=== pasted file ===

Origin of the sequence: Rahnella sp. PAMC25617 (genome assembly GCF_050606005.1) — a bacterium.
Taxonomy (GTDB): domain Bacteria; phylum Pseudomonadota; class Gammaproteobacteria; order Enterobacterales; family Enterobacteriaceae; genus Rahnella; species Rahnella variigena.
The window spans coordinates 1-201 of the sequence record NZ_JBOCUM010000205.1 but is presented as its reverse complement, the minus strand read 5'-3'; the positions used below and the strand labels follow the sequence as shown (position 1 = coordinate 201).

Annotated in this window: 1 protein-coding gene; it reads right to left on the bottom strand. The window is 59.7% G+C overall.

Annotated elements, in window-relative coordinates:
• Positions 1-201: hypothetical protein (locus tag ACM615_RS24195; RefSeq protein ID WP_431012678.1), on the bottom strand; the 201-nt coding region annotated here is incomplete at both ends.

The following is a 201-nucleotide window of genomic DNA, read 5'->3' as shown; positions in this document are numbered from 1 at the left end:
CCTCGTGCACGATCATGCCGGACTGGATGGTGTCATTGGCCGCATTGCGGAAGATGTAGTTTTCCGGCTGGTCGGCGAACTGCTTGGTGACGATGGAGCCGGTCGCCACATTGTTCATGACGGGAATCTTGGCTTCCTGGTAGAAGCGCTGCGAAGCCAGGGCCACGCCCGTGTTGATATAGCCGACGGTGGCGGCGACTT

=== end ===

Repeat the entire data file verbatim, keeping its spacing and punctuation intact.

Origin of the sequence: Rahnella sp. PAMC25617 (genome assembly GCF_050606005.1) — a bacterium.
Taxonomy (GTDB): domain Bacteria; phylum Pseudomonadota; class Gammaproteobacteria; order Enterobacterales; family Enterobacteriaceae; genus Rahnella; species Rahnella variigena.
The window spans coordinates 1-201 of the sequence record NZ_JBOCUM010000205.1 but is presented as its reverse complement, the minus strand read 5'-3'; the positions used below and the strand labels follow the sequence as shown (position 1 = coordinate 201).

Annotated in this window: 1 protein-coding gene; it reads right to left on the bottom strand. The window is 59.7% G+C overall.

Annotated elements, in window-relative coordinates:
• Positions 1-201: hypothetical protein (locus tag ACM615_RS24195; RefSeq protein ID WP_431012678.1), on the bottom strand; the 201-nt coding region annotated here is incomplete at both ends.

The following is a 201-nucleotide window of genomic DNA, read 5'->3' as shown; positions in this document are numbered from 1 at the left end:
CCTCGTGCACGATCATGCCGGACTGGATGGTGTCATTGGCCGCATTGCGGAAGATGTAGTTTTCCGGCTGGTCGGCGAACTGCTTGGTGACGATGGAGCCGGTCGCCACATTGTTCATGACGGGAATCTTGGCTTCCTGGTAGAAGCGCTGCGAAGCCAGGGCCACGCCCGTGTTGATATAGCCGACGGTGGCGGCGACTT